Understand the difference between a procedure turn and a hold. Garmin units call them both “holds,” but treat them very differently. When executing a procedure turn, the Garmin will come out of suspend on its own when you intercept the final approach course inbound. While holding (during a missed approach procedure), the GPS will remain in suspend because it has no sequential waypoint. If you are given holding instructions at an initial approach fix that has a published holding pattern, you will need to manually return the GPS to suspend when you intercept the final approach course each time you complete a turn in the hold and intercept the final approach course.
Specific to the market-dominating Garmin G1000 integrated navigation system, Gretschel observes:
There are many options for display on the multifunction display (MFD) during an approach. It is very cool to display the approach plate and watch your little airplane icon move along the complete approach. Once the approach is loaded and reviewed, however, Gretschel finds it more efficient to display the flight plan with the moving map (not the approach plate). With the WAAS upgrade and the latest software, a G1000 MFD will display courses, distances and minimum altitudes on the flight plan page, while still displaying the moving map.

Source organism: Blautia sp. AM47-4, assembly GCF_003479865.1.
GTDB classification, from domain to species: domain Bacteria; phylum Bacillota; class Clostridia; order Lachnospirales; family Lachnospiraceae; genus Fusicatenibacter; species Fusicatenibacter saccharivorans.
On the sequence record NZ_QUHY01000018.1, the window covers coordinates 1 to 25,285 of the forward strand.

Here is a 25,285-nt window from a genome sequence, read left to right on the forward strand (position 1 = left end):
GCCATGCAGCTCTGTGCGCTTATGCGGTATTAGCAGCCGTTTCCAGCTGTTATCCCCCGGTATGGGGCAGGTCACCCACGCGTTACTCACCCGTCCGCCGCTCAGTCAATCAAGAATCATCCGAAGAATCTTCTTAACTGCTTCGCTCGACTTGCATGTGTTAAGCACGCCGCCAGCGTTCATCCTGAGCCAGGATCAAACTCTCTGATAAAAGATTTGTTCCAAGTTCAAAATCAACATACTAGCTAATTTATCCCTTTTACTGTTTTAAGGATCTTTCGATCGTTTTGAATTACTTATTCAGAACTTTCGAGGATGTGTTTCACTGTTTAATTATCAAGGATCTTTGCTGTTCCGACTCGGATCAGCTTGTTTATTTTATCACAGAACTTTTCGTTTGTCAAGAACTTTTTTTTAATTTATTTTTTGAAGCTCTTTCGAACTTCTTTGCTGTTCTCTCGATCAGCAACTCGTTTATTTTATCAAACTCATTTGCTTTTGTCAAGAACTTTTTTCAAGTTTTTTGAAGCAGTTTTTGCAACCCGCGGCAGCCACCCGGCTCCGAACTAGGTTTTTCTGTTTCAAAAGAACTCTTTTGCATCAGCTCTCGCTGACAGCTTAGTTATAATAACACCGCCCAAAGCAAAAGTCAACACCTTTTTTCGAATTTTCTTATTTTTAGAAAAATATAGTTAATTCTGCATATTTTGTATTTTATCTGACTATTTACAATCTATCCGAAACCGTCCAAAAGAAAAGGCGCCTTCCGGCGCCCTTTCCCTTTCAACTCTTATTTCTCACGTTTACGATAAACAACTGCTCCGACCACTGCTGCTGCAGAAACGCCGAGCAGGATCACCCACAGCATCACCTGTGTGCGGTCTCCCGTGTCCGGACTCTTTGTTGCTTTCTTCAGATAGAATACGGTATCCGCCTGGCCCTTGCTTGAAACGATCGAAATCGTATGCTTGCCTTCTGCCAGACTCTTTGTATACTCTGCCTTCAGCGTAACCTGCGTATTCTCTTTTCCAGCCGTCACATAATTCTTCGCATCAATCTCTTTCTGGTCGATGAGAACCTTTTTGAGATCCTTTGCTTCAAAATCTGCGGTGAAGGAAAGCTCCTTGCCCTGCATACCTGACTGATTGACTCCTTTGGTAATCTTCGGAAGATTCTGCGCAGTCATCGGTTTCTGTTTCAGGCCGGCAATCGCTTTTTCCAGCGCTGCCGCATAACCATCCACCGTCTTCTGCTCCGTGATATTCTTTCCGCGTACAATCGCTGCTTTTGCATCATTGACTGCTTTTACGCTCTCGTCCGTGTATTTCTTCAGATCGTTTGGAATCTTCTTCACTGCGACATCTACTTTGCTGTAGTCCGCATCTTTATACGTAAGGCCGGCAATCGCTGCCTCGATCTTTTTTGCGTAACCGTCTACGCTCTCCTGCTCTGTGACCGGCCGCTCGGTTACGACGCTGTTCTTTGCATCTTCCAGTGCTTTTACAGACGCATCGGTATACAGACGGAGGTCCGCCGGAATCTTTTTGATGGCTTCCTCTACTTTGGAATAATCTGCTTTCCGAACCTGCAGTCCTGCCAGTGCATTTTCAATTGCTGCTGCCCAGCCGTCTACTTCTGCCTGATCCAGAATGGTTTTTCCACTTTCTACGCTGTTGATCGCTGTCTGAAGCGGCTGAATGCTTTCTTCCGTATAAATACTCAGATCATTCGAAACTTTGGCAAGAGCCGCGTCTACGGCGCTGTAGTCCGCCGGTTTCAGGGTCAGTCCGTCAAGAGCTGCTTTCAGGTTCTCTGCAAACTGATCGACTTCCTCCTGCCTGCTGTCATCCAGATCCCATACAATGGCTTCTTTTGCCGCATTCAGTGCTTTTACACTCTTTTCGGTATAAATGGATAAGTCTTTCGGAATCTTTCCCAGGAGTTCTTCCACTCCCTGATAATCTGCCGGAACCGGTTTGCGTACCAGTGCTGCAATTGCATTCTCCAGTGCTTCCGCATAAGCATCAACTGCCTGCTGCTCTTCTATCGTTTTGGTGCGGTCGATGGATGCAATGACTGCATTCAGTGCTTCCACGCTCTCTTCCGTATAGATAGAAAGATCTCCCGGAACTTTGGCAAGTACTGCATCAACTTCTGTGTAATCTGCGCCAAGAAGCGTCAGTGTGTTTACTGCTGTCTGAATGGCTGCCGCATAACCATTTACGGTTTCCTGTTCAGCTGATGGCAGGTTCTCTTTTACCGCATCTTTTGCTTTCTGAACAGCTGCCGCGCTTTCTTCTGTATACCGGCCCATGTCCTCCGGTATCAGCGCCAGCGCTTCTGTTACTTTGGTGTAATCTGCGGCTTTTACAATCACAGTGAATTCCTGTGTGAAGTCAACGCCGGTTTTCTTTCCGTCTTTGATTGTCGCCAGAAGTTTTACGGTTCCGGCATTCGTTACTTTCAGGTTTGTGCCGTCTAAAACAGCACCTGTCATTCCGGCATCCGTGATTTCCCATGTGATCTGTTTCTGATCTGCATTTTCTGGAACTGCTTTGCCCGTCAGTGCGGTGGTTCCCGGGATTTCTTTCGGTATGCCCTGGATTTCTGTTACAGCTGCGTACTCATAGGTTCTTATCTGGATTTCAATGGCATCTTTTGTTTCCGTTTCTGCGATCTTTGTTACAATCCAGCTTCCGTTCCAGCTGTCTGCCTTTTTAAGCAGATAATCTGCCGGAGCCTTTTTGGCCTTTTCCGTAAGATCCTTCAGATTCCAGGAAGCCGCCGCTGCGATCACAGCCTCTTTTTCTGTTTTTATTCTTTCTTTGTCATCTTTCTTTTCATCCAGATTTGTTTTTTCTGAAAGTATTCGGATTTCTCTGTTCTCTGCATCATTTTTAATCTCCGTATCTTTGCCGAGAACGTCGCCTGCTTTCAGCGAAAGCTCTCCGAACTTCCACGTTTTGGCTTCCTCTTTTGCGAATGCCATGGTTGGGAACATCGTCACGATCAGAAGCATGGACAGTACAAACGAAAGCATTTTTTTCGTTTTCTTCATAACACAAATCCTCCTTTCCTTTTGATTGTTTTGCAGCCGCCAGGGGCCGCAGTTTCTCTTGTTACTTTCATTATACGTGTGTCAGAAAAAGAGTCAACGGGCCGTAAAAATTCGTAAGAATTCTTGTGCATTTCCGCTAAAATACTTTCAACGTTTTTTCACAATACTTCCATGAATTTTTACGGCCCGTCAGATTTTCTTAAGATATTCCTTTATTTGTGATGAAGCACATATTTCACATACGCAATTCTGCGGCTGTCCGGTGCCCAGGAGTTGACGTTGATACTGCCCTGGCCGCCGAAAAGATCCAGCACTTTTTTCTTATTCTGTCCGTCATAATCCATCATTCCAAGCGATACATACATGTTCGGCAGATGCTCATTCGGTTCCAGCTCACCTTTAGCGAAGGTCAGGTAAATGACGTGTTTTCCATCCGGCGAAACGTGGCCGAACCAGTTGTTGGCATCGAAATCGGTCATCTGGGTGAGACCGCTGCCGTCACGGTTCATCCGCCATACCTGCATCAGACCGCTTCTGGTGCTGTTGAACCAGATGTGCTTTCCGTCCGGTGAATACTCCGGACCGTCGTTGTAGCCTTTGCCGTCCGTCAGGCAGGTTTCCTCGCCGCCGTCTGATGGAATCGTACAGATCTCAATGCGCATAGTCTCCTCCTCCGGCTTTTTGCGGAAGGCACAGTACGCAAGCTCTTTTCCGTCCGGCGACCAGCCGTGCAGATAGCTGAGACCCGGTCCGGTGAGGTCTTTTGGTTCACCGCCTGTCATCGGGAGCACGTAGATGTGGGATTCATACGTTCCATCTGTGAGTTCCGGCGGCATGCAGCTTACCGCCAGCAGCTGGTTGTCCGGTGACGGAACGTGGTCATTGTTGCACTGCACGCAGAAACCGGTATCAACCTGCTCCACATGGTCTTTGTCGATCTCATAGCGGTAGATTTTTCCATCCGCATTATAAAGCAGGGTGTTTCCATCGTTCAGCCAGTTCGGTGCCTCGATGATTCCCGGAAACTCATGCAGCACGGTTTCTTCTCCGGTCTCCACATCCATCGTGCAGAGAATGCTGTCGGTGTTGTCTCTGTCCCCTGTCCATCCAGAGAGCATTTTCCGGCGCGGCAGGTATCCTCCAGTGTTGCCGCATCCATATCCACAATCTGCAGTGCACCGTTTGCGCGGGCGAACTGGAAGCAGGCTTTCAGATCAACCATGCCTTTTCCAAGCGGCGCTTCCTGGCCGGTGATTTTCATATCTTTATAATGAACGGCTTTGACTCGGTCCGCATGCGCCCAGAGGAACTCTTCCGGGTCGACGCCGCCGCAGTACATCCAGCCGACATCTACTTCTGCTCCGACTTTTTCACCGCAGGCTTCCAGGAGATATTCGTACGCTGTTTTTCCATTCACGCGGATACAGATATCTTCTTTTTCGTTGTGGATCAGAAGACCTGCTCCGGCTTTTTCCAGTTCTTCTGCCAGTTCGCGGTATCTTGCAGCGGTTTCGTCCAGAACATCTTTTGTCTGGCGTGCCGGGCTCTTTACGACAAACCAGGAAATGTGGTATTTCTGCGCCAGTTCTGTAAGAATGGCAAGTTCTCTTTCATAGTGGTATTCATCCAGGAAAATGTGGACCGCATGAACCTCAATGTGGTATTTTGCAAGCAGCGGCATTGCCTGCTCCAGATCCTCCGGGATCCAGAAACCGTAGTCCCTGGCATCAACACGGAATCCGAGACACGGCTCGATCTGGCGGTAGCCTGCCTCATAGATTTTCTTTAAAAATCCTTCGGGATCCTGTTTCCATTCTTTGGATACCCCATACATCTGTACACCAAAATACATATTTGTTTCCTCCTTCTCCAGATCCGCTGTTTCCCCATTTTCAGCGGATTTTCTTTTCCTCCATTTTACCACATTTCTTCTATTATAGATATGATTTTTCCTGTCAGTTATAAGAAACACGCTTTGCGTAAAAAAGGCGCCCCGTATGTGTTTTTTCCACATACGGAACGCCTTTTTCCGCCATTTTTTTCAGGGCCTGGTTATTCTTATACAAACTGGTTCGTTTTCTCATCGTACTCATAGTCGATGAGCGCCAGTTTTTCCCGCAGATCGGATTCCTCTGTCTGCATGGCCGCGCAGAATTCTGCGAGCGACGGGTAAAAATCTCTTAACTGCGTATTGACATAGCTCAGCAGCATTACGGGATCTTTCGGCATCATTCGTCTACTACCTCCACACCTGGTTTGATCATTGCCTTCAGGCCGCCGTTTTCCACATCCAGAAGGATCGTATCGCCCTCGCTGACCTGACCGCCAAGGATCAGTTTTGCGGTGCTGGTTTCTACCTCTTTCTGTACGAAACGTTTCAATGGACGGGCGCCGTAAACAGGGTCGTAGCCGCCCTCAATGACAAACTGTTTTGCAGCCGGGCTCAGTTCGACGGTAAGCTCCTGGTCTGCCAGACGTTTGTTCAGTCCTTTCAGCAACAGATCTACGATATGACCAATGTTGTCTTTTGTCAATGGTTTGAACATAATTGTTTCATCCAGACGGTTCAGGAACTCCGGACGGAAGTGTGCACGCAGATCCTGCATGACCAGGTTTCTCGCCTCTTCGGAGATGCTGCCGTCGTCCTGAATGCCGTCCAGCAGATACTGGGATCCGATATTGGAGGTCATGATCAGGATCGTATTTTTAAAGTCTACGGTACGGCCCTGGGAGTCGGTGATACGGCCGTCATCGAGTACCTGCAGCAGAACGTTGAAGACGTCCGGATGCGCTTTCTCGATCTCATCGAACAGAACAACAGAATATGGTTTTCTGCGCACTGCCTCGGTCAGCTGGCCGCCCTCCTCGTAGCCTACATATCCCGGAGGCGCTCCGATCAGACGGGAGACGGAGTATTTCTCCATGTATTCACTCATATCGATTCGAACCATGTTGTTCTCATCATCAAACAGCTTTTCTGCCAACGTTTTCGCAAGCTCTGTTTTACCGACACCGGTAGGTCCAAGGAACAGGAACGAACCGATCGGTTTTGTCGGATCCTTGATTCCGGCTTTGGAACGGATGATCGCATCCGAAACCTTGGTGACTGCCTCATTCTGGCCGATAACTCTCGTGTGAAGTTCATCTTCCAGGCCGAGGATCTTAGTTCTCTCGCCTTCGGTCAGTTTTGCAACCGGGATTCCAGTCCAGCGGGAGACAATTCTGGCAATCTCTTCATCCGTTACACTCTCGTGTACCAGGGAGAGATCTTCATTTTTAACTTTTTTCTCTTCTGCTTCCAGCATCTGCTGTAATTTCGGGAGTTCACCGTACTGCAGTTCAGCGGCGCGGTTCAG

If you use the paperless approach-plate option, you need to brief yourself on the approach and make notes on your lapboard. An alternative is to carry traditional paper charts in addition to the paperless option on G1000.
Do not put the DA/DH or MDA in your altitude pre-select. It is more useful to put the missed approach altitude in the pre-select. You can fly to DA, then go missed, and the FD/AP will command and climb to the missed procedures altitude. Otherwise, you might linger at DA when you need to be climbing.
And regardless of the type of GPS, do not hit the suspend button on your missed approach until you have safely begun flying the missed approach procedure. Power up, pitch up and clean up. Once you are climbing, then (and only then) return your attention to the GPS and push the suspend button.